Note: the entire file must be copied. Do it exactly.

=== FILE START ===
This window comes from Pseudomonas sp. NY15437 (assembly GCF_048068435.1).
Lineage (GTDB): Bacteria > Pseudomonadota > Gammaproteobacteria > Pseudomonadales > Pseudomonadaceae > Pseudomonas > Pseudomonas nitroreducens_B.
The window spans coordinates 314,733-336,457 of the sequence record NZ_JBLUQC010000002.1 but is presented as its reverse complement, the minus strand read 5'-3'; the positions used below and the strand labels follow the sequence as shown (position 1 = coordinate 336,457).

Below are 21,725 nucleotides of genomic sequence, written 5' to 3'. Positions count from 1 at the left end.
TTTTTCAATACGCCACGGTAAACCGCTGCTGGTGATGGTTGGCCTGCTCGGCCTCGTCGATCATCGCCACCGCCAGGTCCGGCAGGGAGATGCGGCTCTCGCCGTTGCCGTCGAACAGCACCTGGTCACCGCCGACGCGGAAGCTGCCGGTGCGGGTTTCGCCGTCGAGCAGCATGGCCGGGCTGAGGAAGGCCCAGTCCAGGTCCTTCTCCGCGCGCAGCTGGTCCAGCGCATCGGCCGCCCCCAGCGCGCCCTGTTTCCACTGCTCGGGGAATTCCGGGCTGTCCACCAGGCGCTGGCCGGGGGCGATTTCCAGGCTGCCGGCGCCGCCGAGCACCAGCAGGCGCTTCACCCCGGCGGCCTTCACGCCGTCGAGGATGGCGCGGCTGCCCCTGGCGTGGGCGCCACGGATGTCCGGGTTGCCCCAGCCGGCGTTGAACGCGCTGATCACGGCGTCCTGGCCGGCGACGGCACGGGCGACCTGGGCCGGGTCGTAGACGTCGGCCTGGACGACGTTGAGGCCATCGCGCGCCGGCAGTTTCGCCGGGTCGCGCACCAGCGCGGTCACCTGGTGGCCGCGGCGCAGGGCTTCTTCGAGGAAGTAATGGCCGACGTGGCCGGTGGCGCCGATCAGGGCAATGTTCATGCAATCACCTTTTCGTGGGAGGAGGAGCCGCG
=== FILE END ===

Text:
This window comes from Pseudomonas sp. NY15437 (assembly GCF_048068435.1).
Lineage (GTDB): Bacteria > Pseudomonadota > Gammaproteobacteria > Pseudomonadales > Pseudomonadaceae > Pseudomonas > Pseudomonas nitroreducens_B.
The window spans coordinates 314,733-336,457 of the sequence record NZ_JBLUQC010000002.1 but is presented as its reverse complement, the minus strand read 5'-3'; the positions used below and the strand labels follow the sequence as shown (position 1 = coordinate 336,457).

Below are 21,725 nucleotides of genomic sequence, written 5' to 3'. Positions count from 1 at the left end.
TTTTTCAATACGCCACGGTAAACCGCTGCTGGTGATGGTTGGCCTGCTCGGCCTCGTCGATCATCGCCACCGCCAGGTCCGGCAGGGAGATGCGGCTCTCGCCGTTGCCGTCGAACAGCACCTGGTCACCGCCGACGCGGAAGCTGCCGGTGCGGGTTTCGCCGTCGAGCAGCATGGCCGGGCTGAGGAAGGCCCAGTCCAGGTCCTTCTCCGCGCGCAGCTGGTCCAGCGCATCGGCCGCCCCCAGCGCGCCCTGTTTCCACTGCTCGGGGAATTCCGGGCTGTCCACCAGGCGCTGGCCGGGGGCGATTTCCAGGCTGCCGGCGCCGCCGAGCACCAGCAGGCGCTTCACCCCGGCGGCCTTCACGCCGTCGAGGATGGCGCGGCTGCCCCTGGCGTGGGCGCCACGGATGTCCGGGTTGCCCCAGCCGGCGTTGAACGCGCTGATCACGGCGTCCTGGCCGGCGACGGCACGGGCGACCTGGGCCGGGTCGTAGACGTCGGCCTGGACGACGTTGAGGCCATCGCGCGCCGGCAGTTTCGCCGGGTCGCGCACCAGCGCGGTCACCTGGTGGCCGCGGCGCAGGGCTTCTTCGAGGAAGTAATGGCCGACGTGGCCGGTGGCGCCGATCAGGGCAATGTTCATGCAATCACCTTTTCGTGGGAGGAGGAGCCGCG